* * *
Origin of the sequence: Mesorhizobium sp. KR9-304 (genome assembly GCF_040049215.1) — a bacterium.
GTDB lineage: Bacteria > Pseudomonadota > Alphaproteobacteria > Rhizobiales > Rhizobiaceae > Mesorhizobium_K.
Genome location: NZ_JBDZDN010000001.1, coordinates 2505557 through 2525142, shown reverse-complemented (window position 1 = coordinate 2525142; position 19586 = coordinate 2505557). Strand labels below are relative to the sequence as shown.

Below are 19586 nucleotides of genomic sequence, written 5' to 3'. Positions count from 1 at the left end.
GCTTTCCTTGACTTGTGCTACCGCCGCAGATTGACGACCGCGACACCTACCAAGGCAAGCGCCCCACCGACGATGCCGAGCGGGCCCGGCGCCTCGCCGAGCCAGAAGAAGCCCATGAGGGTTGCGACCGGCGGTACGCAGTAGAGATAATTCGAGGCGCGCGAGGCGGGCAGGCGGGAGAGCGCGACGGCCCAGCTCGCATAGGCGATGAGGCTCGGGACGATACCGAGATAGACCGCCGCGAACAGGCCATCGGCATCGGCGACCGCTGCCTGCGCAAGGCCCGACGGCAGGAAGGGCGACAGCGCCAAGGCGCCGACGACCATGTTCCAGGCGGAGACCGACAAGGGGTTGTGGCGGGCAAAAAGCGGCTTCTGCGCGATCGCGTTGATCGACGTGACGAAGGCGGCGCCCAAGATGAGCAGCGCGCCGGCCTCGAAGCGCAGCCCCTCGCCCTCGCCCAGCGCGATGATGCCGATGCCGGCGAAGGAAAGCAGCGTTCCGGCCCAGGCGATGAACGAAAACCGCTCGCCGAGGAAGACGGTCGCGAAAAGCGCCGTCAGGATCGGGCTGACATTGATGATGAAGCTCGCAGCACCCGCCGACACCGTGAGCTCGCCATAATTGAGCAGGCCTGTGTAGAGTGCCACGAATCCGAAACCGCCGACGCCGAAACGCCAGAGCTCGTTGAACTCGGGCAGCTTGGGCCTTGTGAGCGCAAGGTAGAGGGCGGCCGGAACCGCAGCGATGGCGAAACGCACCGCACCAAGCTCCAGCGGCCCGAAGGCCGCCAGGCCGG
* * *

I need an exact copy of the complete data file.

Origin of the sequence: Mesorhizobium sp. KR9-304 (genome assembly GCF_040049215.1) — a bacterium.
GTDB lineage: Bacteria > Pseudomonadota > Alphaproteobacteria > Rhizobiales > Rhizobiaceae > Mesorhizobium_K.
Genome location: NZ_JBDZDN010000001.1, coordinates 2505557 through 2525142, shown reverse-complemented (window position 1 = coordinate 2525142; position 19586 = coordinate 2505557). Strand labels below are relative to the sequence as shown.

Below are 19586 nucleotides of genomic sequence, written 5' to 3'. Positions count from 1 at the left end.
GCTTTCCTTGACTTGTGCTACCGCCGCAGATTGACGACCGCGACACCTACCAAGGCAAGCGCCCCACCGACGATGCCGAGCGGGCCCGGCGCCTCGCCGAGCCAGAAGAAGCCCATGAGGGTTGCGACCGGCGGTACGCAGTAGAGATAATTCGAGGCGCGCGAGGCGGGCAGGCGGGAGAGCGCGACGGCCCAGCTCGCATAGGCGATGAGGCTCGGGACGATACCGAGATAGACCGCCGCGAACAGGCCATCGGCATCGGCGACCGCTGCCTGCGCAAGGCCCGACGGCAGGAAGGGCGACAGCGCCAAGGCGCCGACGACCATGTTCCAGGCGGAGACCGACAAGGGGTTGTGGCGGGCAAAAAGCGGCTTCTGCGCGATCGCGTTGATCGACGTGACGAAGGCGGCGCCCAAGATGAGCAGCGCGCCGGCCTCGAAGCGCAGCCCCTCGCCCTCGCCCAGCGCGATGATGCCGATGCCGGCGAAGGAAAGCAGCGTTCCGGCCCAGGCGATGAACGAAAACCGCTCGCCGAGGAAGACGGTCGCGAAAAGCGCCGTCAGGATCGGGCTGACATTGATGATGAAGCTCGCAGCACCCGCCGACACCGTGAGCTCGCCATAATTGAGCAGGCCTGTGTAGAGTGCCACGAATCCGAAACCGCCGACGCCGAAACGCCAGAGCTCGTTGAACTCGGGCAGCTTGGGCCTTGTGAGCGCAAGGTAGAGGGCGGCCGGAACCGCAGCGATGGCGAAACGCACCGCACCAAGCTCCAGCGGCCCGAAGGCCGCCAGGCCGG